This article describes how to install Ruby gems on your account.
You can install gems using the gem command-line program. To do this, follow these steps:
Use your preferred text editor to edit the .bash_profile file in your home directory. The .bash_profile file should contain the following configuration:
# .bash_profile # Get the aliases and functions if [ -f ~/.bashrc ]; then . ~/.bashrc fi # Set paths for Ruby gems: PATH=$HOME/ruby/gems/bin:$PATH GEM_HOME=$HOME/ruby GEM_PATH=$HOME/ruby/gems:/usr/lib/ruby/gems/1.8 export PATH GEM_HOME GEM_PATH # END
To make the settings in the .bash_profile file take effect immediately, type the following command:
To create a directory for your local gems, type the following command:
mkdir -p ~/ruby/gems
Use your preferred text editor to create a .gemrc file in your home directory. The .gemrc file sets the GEM_PATH and GEM_HOME variables that are used by the gem program. The gemhome value is set to the full path where the gems will be installed (this is the directory that you created in step 6). The gempath values are set to the gemhome directory, as well as to the system-wide base gems directory. The following text shows an example .gemrc file. Replace username with your own A2 Hosting account username:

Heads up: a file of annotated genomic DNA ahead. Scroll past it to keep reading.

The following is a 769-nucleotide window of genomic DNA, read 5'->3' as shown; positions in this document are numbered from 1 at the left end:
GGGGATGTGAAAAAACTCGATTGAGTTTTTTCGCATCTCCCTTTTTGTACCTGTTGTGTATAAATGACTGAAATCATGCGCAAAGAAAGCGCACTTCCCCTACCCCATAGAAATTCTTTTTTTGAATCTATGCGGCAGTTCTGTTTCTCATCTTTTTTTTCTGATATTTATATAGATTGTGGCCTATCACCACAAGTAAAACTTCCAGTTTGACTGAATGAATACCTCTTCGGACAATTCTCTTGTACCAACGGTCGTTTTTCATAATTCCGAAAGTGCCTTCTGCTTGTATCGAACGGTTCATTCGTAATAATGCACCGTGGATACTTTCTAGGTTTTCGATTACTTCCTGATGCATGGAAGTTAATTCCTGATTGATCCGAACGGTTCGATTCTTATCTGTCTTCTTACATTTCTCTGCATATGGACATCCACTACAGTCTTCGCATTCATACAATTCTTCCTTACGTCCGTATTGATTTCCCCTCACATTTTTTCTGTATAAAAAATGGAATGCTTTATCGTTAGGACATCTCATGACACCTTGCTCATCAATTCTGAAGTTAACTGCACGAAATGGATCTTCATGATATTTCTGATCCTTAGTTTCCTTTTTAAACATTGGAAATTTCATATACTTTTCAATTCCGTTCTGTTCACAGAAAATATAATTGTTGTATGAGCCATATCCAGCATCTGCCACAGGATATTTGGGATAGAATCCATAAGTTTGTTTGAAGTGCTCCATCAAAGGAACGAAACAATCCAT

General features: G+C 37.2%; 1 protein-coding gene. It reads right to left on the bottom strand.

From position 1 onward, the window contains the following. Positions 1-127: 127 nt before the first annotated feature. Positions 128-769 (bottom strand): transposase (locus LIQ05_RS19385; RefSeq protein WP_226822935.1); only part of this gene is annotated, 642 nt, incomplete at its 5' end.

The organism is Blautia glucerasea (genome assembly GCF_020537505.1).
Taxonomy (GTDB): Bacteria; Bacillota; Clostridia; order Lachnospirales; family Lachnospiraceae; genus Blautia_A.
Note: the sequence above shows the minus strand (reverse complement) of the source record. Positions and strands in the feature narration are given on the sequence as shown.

gemhome: /home/username/ruby/gems gempath: - /home/username/ruby/gems - /usr/lib/ruby/gems/1.8
To verify that the gem environment has been updated, type the following command:
The output should display GEM PATHS with the values that you set in the .gemrc file.
To install a gem, type the following command. Replace gemname with the name of the gem that you want to install:
gem install gemname
For example, to install the sass gem, type gem install sass.
To uninstall a gem, type the following command:
gem uninstall gemname
Subscribe to receive weekly cutting edge tips, strategies, and news you need to grow your web business.
No charge. Unsubscribe anytime.